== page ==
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Supreme Court Again Seeks U.S. Government Views in Java Case

Today the Supreme Court again invited the Solicitor General (SG) to file a brief in the long-running copyright litigation between Oracle and Google.

This is the second time the Supreme Court has issued such an order in this case.  In January 2015, the Court also invited the SG to file a brief, leading to a June 2019 U.S. Government brief that was “peculiar” for a number of reasons.  Given that timeline, the Government’s brief this round is unlikely to be filed until the fall.

The last time the Court reviewed this case, DisCo discussed the significance of a “CVSG” (Call for the Views of the SG) order in copyright cases, and reviewed some data on how often they occur — and how often they lead to a grant of certiorari.  (This research did not appear to discuss how often there has been a CVSG order in the same case twice!)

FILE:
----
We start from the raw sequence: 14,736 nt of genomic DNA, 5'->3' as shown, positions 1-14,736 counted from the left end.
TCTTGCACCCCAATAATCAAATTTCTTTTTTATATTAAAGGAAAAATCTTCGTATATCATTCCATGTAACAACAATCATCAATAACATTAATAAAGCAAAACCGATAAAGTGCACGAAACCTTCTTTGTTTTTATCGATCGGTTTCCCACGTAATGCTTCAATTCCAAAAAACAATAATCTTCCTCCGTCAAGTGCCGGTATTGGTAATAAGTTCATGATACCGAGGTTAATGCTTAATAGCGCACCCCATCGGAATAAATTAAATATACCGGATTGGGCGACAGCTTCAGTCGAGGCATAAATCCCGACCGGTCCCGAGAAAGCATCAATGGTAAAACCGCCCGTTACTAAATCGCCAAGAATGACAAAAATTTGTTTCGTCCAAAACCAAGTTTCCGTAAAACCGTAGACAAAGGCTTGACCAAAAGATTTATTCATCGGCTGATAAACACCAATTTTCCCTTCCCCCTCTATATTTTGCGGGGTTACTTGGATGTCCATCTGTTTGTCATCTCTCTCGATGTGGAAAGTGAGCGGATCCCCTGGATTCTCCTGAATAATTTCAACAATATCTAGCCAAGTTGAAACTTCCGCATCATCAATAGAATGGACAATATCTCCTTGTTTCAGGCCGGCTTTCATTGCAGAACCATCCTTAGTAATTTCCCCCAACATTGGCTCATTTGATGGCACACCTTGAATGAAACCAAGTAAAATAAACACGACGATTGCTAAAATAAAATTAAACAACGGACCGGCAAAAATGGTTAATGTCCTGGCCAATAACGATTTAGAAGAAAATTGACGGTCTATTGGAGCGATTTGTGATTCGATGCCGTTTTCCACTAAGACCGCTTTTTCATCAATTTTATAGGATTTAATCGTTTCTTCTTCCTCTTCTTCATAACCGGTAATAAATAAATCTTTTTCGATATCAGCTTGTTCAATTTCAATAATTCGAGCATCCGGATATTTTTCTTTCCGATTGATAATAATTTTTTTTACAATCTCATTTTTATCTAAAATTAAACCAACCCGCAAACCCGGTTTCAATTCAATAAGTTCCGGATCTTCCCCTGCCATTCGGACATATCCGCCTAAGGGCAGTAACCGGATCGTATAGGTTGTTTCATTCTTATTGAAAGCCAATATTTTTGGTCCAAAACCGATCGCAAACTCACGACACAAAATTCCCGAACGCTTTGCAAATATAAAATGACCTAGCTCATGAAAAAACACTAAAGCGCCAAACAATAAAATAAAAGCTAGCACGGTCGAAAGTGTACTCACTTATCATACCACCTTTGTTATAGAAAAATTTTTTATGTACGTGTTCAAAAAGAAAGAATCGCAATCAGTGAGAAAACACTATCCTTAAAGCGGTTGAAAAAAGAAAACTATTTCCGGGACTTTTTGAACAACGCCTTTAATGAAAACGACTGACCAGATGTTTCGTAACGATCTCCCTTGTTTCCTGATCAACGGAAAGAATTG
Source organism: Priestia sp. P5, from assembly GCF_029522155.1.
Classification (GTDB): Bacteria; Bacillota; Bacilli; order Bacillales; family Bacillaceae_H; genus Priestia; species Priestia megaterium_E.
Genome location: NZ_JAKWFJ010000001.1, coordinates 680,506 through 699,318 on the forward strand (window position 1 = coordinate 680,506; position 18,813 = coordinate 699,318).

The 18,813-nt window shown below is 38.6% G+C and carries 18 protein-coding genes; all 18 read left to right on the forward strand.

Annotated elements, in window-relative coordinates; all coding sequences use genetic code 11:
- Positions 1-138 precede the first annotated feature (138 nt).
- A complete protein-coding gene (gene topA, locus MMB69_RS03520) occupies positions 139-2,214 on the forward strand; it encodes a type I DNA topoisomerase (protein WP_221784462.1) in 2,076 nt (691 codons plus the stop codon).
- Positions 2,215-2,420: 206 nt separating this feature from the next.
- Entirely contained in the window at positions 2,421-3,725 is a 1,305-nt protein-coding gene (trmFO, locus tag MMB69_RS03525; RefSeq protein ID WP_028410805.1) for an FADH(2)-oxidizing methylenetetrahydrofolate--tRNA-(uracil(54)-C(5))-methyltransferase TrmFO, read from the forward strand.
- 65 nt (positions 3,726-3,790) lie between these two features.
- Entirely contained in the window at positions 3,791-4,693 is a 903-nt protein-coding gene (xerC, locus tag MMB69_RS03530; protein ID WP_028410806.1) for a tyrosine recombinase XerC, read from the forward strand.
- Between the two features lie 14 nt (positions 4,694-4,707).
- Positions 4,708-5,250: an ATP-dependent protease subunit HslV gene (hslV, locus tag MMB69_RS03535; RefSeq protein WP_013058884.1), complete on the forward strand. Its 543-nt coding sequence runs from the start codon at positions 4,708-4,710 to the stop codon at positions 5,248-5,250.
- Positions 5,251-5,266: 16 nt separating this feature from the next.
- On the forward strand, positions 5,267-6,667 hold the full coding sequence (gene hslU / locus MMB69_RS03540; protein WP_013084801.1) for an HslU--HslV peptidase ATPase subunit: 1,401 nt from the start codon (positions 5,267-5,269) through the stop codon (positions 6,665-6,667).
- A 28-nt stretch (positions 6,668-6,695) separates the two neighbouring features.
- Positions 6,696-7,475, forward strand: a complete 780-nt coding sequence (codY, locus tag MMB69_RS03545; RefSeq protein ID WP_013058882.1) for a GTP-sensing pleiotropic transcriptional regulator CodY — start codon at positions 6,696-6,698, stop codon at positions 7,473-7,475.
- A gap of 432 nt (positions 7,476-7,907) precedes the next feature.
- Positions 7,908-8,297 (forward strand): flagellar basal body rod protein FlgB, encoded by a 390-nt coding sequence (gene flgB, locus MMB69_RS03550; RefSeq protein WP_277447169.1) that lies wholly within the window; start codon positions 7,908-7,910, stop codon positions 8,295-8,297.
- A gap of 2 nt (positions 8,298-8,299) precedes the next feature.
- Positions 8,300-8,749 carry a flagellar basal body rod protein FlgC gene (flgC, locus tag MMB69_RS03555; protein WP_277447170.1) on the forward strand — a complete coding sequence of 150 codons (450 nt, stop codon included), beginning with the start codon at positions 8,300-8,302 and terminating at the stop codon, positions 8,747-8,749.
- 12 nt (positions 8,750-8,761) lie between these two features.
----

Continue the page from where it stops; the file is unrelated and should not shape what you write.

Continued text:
For more information on this case, DisCo’s updated resource page may be found here.

Intellectual Property

The Internet enables the free exchange of ideas and content that, in turn, promote creativity, commerce, and innovation. However, a balanced approach to copyright, trademarks, and patents is critical to this creative and entrepreneurial spirit the Internet has fostered. Consequently, it is our belief that the intellectual property system should encourage innovation, while not impeding new business models and open-source developments.